Northeast Tarrant

‘Mail Call’ explores correspondence through the years

Throughout the nation’s history, military personnel have treasured the letters and care packages received from loved ones back home.

Just how has this mail reached its destination through the years?

What role has it played in the lives of the men and women who serve and their families?

“Mail Call,” an exhibition organized with the Smithsonian’s National Postal Museum, explores the history of America’s military postal system and communication — from the American Revolution to the war in Afghanistan.

The city of Grapevine will present the free traveling exhibit that runs from Feb. 11 through April 15 in the Grapevine Tower Gallery at the Grapevine Convention & Visitors Bureau at 636 S. Main Street. The exhibit will be available 8 a.m.-5:30 p.m. Monday-Friday, 10 a.m.-6:30 p.m. Sunday and noon-5 p.m. Sunday.

According to related new releases, throughout American history, the military and postal service have combined forces to deliver mail under challenging — and often extreme — circumstances. But whether it takes place at headquarters or in hostile territory, on a submarine or in the desert, mail call forges a vital link with home.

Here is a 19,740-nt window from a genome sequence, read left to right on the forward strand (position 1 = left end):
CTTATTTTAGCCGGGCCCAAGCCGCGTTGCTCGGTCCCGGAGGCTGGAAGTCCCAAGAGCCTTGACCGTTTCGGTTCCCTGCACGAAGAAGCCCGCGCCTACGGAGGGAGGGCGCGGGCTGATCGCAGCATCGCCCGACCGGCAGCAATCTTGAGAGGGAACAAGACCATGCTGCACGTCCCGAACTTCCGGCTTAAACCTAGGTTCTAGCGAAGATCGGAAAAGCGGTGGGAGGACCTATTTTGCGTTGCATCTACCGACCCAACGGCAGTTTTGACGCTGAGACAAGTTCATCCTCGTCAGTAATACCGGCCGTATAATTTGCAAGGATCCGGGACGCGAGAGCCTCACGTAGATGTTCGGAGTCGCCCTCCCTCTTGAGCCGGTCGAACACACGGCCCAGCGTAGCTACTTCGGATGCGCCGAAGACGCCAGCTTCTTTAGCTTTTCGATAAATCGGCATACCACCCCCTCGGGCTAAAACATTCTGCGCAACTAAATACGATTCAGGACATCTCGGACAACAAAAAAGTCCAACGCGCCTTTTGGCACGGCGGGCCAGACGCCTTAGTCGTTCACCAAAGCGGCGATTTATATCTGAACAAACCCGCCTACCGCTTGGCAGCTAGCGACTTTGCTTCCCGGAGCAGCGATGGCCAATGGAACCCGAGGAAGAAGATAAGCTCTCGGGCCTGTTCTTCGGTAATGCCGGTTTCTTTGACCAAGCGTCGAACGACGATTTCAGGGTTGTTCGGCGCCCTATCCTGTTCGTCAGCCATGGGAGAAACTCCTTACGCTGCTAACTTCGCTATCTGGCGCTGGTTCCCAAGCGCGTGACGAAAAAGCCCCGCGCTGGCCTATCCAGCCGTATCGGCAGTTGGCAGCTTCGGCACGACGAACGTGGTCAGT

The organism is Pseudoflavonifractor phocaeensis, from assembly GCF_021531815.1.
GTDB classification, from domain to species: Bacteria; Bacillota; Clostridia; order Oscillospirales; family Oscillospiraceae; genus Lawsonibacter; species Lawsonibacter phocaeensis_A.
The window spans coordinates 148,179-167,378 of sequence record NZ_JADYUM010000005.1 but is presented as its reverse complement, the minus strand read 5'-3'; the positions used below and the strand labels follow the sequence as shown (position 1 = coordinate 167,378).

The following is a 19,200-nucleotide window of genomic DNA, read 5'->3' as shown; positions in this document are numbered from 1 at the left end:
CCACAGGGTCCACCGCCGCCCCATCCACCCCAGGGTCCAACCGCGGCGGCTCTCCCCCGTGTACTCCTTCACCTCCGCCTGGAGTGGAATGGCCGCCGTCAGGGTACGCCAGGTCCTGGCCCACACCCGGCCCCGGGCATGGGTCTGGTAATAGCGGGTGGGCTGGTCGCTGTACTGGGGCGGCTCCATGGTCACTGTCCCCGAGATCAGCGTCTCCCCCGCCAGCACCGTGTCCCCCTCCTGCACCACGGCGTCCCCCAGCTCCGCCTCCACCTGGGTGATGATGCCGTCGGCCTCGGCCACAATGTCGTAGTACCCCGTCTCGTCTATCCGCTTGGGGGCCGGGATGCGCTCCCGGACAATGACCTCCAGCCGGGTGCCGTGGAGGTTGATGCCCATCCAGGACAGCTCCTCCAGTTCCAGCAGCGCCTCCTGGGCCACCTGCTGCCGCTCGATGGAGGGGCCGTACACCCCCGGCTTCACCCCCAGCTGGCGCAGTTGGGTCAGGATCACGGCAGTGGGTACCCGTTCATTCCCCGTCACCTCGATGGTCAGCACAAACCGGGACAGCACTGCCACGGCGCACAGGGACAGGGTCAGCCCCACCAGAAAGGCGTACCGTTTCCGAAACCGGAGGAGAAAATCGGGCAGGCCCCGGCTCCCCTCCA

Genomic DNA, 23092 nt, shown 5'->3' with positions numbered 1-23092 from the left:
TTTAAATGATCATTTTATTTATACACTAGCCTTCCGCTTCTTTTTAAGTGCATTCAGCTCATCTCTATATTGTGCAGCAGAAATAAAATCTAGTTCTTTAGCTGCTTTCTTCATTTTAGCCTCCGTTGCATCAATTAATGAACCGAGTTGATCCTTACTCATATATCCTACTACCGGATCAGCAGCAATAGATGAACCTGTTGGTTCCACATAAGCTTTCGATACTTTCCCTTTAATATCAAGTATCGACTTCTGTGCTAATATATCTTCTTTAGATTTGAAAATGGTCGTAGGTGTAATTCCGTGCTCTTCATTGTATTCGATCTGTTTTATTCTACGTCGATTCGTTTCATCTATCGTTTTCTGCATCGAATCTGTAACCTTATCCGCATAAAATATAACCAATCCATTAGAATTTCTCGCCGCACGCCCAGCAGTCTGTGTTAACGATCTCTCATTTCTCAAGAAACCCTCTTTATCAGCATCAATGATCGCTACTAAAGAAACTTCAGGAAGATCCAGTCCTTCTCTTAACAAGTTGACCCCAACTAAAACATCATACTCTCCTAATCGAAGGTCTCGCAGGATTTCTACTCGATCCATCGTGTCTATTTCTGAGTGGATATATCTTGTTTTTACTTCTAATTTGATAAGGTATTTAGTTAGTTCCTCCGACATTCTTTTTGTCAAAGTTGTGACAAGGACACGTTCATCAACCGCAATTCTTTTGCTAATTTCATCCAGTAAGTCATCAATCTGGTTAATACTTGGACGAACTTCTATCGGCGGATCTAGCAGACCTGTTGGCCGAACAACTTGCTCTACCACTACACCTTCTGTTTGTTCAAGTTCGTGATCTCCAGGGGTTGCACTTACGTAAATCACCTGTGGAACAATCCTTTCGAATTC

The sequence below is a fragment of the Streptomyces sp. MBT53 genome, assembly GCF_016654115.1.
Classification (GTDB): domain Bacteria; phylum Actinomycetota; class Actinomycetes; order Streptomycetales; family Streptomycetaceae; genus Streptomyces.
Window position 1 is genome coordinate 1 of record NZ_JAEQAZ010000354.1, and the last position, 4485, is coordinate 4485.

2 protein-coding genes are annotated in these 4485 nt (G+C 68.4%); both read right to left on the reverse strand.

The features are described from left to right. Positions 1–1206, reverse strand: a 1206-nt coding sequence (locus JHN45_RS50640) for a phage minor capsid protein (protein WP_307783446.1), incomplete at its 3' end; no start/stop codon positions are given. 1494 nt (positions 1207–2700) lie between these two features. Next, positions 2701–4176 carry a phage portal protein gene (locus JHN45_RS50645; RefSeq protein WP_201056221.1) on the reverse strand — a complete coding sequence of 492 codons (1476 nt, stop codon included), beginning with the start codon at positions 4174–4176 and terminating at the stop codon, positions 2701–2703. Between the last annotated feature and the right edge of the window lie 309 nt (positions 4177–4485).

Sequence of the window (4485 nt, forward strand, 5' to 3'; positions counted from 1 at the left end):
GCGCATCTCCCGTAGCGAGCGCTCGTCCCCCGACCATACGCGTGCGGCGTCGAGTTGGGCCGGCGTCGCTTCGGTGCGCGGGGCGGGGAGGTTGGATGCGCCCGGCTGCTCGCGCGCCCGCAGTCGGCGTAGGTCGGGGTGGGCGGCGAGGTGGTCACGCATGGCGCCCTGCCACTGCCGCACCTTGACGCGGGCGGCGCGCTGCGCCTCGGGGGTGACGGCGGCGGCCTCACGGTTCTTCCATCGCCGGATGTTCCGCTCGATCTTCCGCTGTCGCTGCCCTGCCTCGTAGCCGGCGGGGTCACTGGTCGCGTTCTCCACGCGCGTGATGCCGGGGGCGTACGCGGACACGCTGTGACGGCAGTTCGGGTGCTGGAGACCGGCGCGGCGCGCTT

Mail Call features documents, photographs, illustrations and audio stations. From the earliest handwritten letters that took months to deliver, to today’s instant communication via email or the Internet, the exhibition presents the changing look and format of mail pieces through the decades. It also examines the complex operations systems set in place to ensure safe delivery. It also explores the role mail plays in maintaining the morale of the troops overseas and examines how they continue to treasure mail delivered from home.

After the Grapevine showing, Mail Call will continue on its 15-city national tour.

For more information, visit or call 817-410-3185.